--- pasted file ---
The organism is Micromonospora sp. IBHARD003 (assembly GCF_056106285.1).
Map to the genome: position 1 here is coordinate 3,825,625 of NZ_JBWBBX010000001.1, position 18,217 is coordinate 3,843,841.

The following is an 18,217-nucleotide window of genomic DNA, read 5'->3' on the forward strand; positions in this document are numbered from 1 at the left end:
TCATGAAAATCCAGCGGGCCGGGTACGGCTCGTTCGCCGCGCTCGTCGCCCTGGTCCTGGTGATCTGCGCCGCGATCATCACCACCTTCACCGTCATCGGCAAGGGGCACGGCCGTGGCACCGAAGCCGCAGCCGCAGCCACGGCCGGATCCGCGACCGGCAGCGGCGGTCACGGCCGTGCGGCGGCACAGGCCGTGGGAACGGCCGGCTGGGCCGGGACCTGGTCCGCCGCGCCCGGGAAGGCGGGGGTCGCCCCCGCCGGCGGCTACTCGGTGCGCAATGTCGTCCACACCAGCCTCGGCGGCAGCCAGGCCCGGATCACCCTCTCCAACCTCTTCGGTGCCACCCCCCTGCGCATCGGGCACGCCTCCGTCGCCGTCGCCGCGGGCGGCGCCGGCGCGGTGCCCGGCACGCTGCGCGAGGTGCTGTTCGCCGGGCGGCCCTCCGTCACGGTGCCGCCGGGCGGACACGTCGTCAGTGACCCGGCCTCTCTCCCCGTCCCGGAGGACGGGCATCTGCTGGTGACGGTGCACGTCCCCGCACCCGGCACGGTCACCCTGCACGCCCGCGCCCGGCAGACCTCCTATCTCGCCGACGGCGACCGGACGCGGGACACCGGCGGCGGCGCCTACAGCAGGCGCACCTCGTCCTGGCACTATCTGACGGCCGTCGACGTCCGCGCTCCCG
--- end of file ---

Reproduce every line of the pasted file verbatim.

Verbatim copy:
The organism is Micromonospora sp. IBHARD003 (assembly GCF_056106285.1).
Map to the genome: position 1 here is coordinate 3,825,625 of NZ_JBWBBX010000001.1, position 18,217 is coordinate 3,843,841.

The following is an 18,217-nucleotide window of genomic DNA, read 5'->3' on the forward strand; positions in this document are numbered from 1 at the left end:
TCATGAAAATCCAGCGGGCCGGGTACGGCTCGTTCGCCGCGCTCGTCGCCCTGGTCCTGGTGATCTGCGCCGCGATCATCACCACCTTCACCGTCATCGGCAAGGGGCACGGCCGTGGCACCGAAGCCGCAGCCGCAGCCACGGCCGGATCCGCGACCGGCAGCGGCGGTCACGGCCGTGCGGCGGCACAGGCCGTGGGAACGGCCGGCTGGGCCGGGACCTGGTCCGCCGCGCCCGGGAAGGCGGGGGTCGCCCCCGCCGGCGGCTACTCGGTGCGCAATGTCGTCCACACCAGCCTCGGCGGCAGCCAGGCCCGGATCACCCTCTCCAACCTCTTCGGTGCCACCCCCCTGCGCATCGGGCACGCCTCCGTCGCCGTCGCCGCGGGCGGCGCCGGCGCGGTGCCCGGCACGCTGCGCGAGGTGCTGTTCGCCGGGCGGCCCTCCGTCACGGTGCCGCCGGGCGGACACGTCGTCAGTGACCCGGCCTCTCTCCCCGTCCCGGAGGACGGGCATCTGCTGGTGACGGTGCACGTCCCCGCACCCGGCACGGTCACCCTGCACGCCCGCGCCCGGCAGACCTCCTATCTCGCCGACGGCGACCGGACGCGGGACACCGGCGGCGGCGCCTACAGCAGGCGCACCTCGTCCTGGCACTATCTGACGGCCGTCGACGTCCGCGCTCCCG